Scientific Directions Update #4
News from the Scientific director Greg Peters
Here is the latest Update from the Swedish Life Cycle Center’s Scientific Director. If you would like to draw attention to some progress which researchers your partner organization are making in developing new methods and other developments in the next Scientific Directions Update, please feel free to contact me: gregory.peters at chalmers.se.
Swedish Life Cycle Center Research Strategy
At the Swedish Life Cycle Center Board meeting in May, the written results of a dialogue I ran with representatives of IVL, RISE, SLU, KTH and Chalmers were approved in the form of the Center’s first ever “Research Strategy”. The aim of the document is to strengthen the scientific profile of the Center. Furthermore, explain to researchers the benefits of interacting with the Center, to make it easier for any life cycle researcher in those five partner organizations to get involved, and to guide the Technical Secretariat regarding priorities. So, if you are wondering why you should get involved, or what the Swedish Life Cycle Center can do to support your research, read more at:
Circles of influence
Write about the circularity concept and your chances of having an impact seem extra high today. Here are some recent publications by Swedish Life Cycle Center partners that are already highly cited, despite having been only published (on paper) last year.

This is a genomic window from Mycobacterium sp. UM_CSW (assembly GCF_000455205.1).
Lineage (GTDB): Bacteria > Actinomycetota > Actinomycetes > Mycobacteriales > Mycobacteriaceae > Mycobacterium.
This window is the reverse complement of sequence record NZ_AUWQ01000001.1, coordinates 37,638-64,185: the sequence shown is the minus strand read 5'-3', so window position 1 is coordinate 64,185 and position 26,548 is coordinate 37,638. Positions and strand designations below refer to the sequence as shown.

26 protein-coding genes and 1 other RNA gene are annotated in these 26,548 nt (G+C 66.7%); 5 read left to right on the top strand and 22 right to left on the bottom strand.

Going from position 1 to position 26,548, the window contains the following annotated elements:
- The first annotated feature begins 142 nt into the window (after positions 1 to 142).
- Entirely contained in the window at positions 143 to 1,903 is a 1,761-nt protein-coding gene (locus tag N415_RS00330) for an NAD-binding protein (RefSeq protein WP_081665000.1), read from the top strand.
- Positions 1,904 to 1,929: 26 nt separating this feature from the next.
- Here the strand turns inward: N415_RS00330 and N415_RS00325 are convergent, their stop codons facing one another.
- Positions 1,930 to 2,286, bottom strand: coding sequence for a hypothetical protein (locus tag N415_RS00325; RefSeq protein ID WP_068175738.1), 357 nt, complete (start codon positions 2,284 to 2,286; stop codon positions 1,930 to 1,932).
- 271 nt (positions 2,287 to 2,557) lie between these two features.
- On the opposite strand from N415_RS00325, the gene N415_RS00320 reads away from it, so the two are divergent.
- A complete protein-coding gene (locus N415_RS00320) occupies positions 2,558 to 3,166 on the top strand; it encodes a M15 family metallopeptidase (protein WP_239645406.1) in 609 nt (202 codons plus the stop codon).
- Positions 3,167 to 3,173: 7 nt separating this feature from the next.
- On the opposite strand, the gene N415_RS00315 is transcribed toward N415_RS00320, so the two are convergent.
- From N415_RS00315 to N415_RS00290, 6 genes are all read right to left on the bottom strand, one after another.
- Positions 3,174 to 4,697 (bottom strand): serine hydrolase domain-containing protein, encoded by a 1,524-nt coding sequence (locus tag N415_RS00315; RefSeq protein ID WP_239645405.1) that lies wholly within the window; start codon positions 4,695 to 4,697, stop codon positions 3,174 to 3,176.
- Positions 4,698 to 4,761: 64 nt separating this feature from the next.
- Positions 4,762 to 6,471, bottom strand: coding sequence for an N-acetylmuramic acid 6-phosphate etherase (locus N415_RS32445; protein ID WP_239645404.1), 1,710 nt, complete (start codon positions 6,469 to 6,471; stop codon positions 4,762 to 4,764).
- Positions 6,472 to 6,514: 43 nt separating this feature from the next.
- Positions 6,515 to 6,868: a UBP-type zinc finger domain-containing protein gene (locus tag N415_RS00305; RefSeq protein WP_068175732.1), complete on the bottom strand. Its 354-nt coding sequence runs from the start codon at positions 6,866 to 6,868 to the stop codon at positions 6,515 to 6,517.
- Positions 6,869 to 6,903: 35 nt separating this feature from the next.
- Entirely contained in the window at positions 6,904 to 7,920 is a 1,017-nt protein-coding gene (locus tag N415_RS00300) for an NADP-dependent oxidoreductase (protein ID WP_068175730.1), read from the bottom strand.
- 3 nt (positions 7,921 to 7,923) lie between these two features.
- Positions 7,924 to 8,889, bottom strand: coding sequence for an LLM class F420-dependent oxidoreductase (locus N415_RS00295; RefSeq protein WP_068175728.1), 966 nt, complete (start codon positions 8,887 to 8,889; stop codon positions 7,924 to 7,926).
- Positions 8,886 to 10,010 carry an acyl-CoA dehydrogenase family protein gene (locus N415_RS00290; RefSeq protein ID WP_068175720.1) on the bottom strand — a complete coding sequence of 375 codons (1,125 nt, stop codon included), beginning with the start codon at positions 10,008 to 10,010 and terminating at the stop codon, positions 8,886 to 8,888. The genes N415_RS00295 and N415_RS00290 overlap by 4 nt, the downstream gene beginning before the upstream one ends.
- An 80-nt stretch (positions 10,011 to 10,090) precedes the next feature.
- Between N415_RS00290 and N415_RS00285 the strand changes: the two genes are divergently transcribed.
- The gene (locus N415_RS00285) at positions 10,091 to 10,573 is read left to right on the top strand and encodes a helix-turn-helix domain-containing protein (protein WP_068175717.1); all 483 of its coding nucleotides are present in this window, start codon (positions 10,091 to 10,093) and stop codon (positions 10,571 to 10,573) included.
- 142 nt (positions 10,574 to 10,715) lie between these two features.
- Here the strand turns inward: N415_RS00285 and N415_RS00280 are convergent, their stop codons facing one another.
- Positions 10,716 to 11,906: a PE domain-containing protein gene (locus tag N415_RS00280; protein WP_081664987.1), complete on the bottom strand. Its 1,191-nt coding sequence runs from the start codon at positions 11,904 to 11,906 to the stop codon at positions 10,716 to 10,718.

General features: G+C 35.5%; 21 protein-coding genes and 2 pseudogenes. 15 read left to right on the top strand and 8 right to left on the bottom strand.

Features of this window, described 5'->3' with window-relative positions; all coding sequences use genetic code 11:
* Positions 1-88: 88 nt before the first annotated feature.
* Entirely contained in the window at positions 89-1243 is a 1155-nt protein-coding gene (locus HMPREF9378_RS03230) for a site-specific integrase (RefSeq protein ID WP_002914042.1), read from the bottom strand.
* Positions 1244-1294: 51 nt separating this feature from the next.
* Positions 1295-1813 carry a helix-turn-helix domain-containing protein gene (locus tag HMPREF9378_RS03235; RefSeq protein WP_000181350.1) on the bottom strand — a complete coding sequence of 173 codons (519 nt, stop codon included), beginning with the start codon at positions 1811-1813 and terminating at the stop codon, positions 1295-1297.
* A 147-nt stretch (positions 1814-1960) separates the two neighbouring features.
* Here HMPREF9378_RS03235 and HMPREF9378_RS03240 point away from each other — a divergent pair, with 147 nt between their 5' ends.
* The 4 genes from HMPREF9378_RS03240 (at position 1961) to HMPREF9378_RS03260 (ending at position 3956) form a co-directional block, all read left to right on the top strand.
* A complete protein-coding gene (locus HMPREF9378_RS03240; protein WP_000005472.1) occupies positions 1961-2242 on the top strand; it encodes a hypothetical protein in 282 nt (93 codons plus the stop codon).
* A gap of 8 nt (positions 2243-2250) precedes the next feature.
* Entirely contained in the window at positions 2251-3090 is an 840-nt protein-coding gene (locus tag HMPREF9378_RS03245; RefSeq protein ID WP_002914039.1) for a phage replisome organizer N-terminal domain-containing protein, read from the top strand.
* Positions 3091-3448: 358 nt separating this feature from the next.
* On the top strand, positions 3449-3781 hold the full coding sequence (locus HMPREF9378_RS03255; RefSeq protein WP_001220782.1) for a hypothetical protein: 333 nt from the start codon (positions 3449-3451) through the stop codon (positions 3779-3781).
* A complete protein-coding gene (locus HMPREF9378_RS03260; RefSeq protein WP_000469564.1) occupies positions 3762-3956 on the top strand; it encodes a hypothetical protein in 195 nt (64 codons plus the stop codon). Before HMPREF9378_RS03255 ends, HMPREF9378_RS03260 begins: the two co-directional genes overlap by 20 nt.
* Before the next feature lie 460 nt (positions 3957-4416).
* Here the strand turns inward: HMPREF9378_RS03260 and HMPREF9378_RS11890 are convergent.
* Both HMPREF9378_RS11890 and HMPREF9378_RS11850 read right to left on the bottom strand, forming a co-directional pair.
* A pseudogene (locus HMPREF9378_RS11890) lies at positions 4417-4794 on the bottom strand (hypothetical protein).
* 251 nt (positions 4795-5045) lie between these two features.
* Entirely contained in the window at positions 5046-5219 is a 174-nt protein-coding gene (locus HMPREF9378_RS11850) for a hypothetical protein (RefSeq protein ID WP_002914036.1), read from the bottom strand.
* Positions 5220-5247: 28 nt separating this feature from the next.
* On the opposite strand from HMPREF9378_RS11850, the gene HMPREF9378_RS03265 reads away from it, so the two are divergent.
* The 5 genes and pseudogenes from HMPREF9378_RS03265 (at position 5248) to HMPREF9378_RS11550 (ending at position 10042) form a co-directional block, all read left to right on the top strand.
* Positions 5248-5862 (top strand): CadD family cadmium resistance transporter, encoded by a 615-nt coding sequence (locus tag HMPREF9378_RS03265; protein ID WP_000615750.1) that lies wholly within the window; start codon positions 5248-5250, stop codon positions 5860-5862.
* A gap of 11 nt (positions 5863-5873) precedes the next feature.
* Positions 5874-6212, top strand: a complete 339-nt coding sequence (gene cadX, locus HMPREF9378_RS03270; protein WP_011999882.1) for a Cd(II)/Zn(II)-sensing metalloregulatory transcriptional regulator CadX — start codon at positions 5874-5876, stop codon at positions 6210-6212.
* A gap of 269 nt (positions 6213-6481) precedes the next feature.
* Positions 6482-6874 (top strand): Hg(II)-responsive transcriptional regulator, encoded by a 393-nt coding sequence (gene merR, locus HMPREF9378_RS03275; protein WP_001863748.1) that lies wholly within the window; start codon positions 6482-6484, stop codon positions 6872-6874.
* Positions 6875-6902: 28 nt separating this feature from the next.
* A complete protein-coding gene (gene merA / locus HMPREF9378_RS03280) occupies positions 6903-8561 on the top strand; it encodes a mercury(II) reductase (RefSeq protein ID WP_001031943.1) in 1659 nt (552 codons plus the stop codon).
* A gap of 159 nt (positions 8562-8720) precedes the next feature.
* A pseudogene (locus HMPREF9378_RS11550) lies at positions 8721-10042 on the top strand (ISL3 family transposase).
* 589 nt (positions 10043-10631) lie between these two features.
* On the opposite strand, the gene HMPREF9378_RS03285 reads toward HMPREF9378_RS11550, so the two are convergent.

Harris, Martin and Diener (IVL, KTH, RISE) wrote a review of the exponentially growing circular economy literature, and were critical of its usually untested assumption that indicators of circularity (e.g. recycling rate) are negatively correlated with indicators of environmental impact (e.g. carbon footprint). Both kinds of indicator should be reported in parallel!
Dokter, Martin and Rahe (all Chalmers) reported on an interview study of architects and industrial designers who identify as pursuing a “circular economy”. They noted how the concept had effects on how these professionals organize work, and also that they focus on different kinds of work and different issues when pursing circularity. So there is a need for folk to establish some common language.
Focusing on the left hand side of the famous MacArthur foundation “butterfly diagram”, Papageorgiou, Azzi, Enell (all KTH) and Sundberg (now SLU) compared traditional contaminated land disposal with biochar-based remediation, and found promising results for the latter, particularly for climate change but also PAH emissions. They see the need for more work on other contaminants of interest in this context.
Finally, here is a figure to inspire you to action: Sweden generated about 36 million tonnes of non-mining waste in 2020. The chart shows what we do with it – there is plenty of room for improvement!